I would love to begin by speaking briefly about strong female heroines. I am a fan of tough, intelligent females in novels, and I believe that comes from two places.
My mother is the strongest, most courageous woman I know. Being a career librarian, she taught my sister and I at a very young age that books were magic and T.V. and video games were not. Although I really didn’t like that idea when I was a teen, I learned pretty early on that she was absolutely right. It’s because of that lady, that I became an avid reader and writer. I also got the love for strong female characters from my daughter. She’s a reader extraordinaire, but when she wasn’t reading, Buffy was playing in the background. Shelby always loved the fact that the girl was able to kick major butt, and that she was the ultimate hero in a world full of men…and vampires, of course.
In a historical series I write called, Tallent & Lowery, the main character is a very tough, very intelligent woman who bas a card catalogue for a brain. She can pull up all sorts of information and head out on adventures and solve puzzles that no one else even understands. She actually brings the mysteries to life. Funny – a bit sarcastic, at times – she’s the ultimate heroine.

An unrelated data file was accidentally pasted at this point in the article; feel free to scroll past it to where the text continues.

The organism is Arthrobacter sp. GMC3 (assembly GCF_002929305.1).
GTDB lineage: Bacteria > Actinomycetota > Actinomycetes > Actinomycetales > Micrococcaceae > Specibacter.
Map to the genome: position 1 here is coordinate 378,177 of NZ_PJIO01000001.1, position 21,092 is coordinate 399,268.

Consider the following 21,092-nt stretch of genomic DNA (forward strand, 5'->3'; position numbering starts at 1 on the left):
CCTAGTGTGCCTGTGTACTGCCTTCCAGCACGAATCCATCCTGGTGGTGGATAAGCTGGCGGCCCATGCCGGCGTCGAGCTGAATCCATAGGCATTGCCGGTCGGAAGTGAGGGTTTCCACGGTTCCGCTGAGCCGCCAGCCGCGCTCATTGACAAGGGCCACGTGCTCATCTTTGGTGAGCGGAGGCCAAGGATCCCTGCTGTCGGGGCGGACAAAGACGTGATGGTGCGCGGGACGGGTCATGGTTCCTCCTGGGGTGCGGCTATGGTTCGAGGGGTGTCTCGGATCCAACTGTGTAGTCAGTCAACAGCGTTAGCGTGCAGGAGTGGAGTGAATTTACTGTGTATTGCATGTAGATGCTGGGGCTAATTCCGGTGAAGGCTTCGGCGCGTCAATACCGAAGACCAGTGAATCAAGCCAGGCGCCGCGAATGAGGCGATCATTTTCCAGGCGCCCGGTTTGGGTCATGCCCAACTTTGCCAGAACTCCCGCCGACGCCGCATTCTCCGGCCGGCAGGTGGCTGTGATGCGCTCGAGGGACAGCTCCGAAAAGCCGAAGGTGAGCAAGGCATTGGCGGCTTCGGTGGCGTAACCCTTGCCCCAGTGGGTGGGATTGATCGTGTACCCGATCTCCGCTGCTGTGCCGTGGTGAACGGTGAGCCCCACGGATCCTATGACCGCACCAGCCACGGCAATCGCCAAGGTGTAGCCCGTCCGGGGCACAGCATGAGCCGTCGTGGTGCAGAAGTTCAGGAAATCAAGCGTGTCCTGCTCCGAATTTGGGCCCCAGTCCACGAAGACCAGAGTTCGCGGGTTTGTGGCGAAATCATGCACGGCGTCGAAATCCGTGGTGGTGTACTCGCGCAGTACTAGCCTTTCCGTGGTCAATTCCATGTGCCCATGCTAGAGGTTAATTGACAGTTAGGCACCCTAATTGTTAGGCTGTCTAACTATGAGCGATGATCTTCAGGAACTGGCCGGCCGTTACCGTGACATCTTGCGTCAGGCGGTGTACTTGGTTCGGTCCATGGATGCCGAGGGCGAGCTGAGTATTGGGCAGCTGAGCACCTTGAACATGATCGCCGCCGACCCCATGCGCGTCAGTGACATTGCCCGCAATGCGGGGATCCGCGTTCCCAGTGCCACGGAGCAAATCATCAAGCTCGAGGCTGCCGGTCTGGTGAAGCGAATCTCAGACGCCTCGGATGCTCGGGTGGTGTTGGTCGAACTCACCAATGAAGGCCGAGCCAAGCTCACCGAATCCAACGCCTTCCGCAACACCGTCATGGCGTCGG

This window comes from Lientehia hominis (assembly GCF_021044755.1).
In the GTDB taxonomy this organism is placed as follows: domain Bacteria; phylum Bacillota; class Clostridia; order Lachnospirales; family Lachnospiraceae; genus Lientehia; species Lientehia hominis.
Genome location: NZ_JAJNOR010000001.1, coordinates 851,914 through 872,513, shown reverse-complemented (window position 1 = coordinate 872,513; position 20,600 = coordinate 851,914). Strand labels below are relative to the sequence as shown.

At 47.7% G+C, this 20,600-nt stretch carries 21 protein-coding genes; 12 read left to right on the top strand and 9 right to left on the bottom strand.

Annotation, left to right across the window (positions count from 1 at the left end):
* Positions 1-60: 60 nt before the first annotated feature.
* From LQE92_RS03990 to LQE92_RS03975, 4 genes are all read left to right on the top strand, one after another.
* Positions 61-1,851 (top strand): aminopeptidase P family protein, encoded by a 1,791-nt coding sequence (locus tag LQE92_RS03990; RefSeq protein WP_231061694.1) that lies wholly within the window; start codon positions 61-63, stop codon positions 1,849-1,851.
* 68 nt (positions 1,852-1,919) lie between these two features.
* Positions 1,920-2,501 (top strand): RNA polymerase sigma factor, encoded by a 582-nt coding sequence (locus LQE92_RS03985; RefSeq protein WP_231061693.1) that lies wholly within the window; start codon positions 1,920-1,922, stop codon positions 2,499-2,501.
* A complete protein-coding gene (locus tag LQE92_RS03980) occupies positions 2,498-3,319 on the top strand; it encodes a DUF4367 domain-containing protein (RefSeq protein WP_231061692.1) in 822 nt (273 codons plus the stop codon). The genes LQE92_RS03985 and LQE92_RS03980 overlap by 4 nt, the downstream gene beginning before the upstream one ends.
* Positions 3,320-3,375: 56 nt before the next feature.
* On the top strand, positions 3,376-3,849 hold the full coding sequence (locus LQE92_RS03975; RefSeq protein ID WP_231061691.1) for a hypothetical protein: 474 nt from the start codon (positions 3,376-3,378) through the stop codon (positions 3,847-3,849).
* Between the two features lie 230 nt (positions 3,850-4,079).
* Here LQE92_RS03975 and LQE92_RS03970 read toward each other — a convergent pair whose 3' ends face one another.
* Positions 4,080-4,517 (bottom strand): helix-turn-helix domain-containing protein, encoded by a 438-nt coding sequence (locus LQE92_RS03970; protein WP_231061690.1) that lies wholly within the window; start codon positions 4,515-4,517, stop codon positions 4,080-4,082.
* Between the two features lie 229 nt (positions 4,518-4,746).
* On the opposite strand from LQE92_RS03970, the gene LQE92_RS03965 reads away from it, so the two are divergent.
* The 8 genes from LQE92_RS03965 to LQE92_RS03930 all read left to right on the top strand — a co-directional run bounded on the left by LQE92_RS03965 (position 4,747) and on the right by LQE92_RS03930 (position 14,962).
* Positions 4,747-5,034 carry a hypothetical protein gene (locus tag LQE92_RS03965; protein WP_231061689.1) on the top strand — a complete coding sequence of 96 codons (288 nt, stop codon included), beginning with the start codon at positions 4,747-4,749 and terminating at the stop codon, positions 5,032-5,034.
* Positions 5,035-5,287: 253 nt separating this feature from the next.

So when I began my foray into the young adult world, I decided that I very much wanted to tell a unique angel story (not ‘fallen’ or tormented…at least, not at first). I wanted that female angel to be the toughest of the tough; not by wielding swords, but using her talents to go against the most difficult things you can possibly think of – human emotions. When this angel meets up against love, fear, anger, envy – she’s beyond confused, but she keeps going. Her mind and her heart were bent at times, frayed a bit around the edges, but she never gives up who she is or what she believes in, and I think that’s really the best type of character in the world. Whether the female characters are strong and powerful with their hearts or minds or talents, etc., doesn’t matter. Whatever their ultimate fate is makes the story, and I hope that readers really understand and feel that with Emily in, Until Next Time.